Middle East Riots Fueled by Competition Between Radicals, Moderates

Anti-American protesters in Srinagar, the summer capital of Indian administered Kashmir, India., on Sept. 14, 2012.

Anti-American riots that have spread to more than a dozen countries across the Middle East are a sign of fissures between radical and more moderate Islamists that are vying for power as their societies undergo change, Middle East experts say.

Whether U.S. foreign policy has helped create a political environment where radicals are struggling to remain relevant, or emboldened extremists to act out, is a matter of disagreement.
President Obama's approach to the Arab Spring, to engage with the Islamists and not the secularists, "is seen by our foes as disengagement, while the radicals are not backing off," said Walid Phares, an adviser to the Anti-Terrorism Caucus in the U.S. House of Representatives and author of the 2010 book The Coming Revolution: Struggle for Freedom in the Middle East.

"When we withdraw, they advance."
Tamara Wittes, who served as deputy assistant secretary of state for Near Eastern Affairs until a few months ago, sees it differently.
The U.S. military withdrawal from Iraq removed "a massive source" of grievance for ultra-conservative Muslims, called Salafis, who have been leading the charge in the recent protests and who are ideologically close to Islamic terrorists who have warred with the U.S., Wittes said. "Now they're left trying to gin up anti-American feelings over this campy movie. If Salafi groups are left having to troll the Internet for a pretext, I think we're in pretty good shape."

Afternoon Links of Awesomeness: April 30, 2012

Aussie grandma performs The Black Keys on spoons -- LA riots appear on Twitter 20 years later -- Stephen Colbert and Jack White meet again on The Report -- TED and NPR team to deliver new podcast -- a capella renditions of pop songs -- the interactive scale of the universe -- and The African Queen steamboat (of Bogart/Hepburn fame) is rescued from the junk heap. Read this and more on today's Links of Awesomeness...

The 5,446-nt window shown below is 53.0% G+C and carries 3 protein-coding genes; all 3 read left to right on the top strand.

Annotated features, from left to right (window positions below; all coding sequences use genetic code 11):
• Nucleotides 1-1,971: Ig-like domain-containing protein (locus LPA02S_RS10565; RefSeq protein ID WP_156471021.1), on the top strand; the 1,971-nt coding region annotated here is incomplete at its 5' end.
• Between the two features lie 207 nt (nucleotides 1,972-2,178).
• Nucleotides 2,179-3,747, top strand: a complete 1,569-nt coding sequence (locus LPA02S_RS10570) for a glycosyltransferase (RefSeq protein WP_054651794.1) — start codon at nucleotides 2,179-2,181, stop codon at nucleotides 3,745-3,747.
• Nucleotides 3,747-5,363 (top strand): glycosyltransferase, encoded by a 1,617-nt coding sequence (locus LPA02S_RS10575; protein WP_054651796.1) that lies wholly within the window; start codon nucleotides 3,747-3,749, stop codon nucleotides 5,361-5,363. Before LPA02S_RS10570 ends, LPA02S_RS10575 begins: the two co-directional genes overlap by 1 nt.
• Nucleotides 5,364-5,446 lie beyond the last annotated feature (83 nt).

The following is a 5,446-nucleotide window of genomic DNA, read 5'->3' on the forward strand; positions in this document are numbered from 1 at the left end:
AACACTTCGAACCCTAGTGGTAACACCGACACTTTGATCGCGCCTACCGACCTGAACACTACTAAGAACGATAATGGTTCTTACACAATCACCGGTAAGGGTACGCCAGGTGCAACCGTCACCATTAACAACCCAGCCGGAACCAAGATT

Tearing Down the Thin Veil: 20 Years After the Rodney King Riots

HAL GARB/AFP/Getty Images

A rioter breaks a glass door of the Criminal Courts building, downtown Los Angeles, 29 April 1992. HAL GARB/AFP/Getty Images

This weekend, if you can believe it, marks the 20th anniversary of the Los Angeles riots that followed the verdict in the Rodney King trial that acquitted four police officers of any wrong doing. Maybe some of us are old enough to remember the beating that King took as he was being arrested.

Maybe some of us are old enough to remember the violence that followed. Fifty people died in the riots.

Why do we bother to honor such memories? Why do we hold them up? St. John of the Cross, the Carmelite mystic, writes of a temporal veil that separates us from God. It's an unavoidable separation, he said, that every creature encounters.

We live in time. God does not. He also said, however, that by grace that veil can be torn, time and memory collapsing in upon one another and we are no longer separate from God.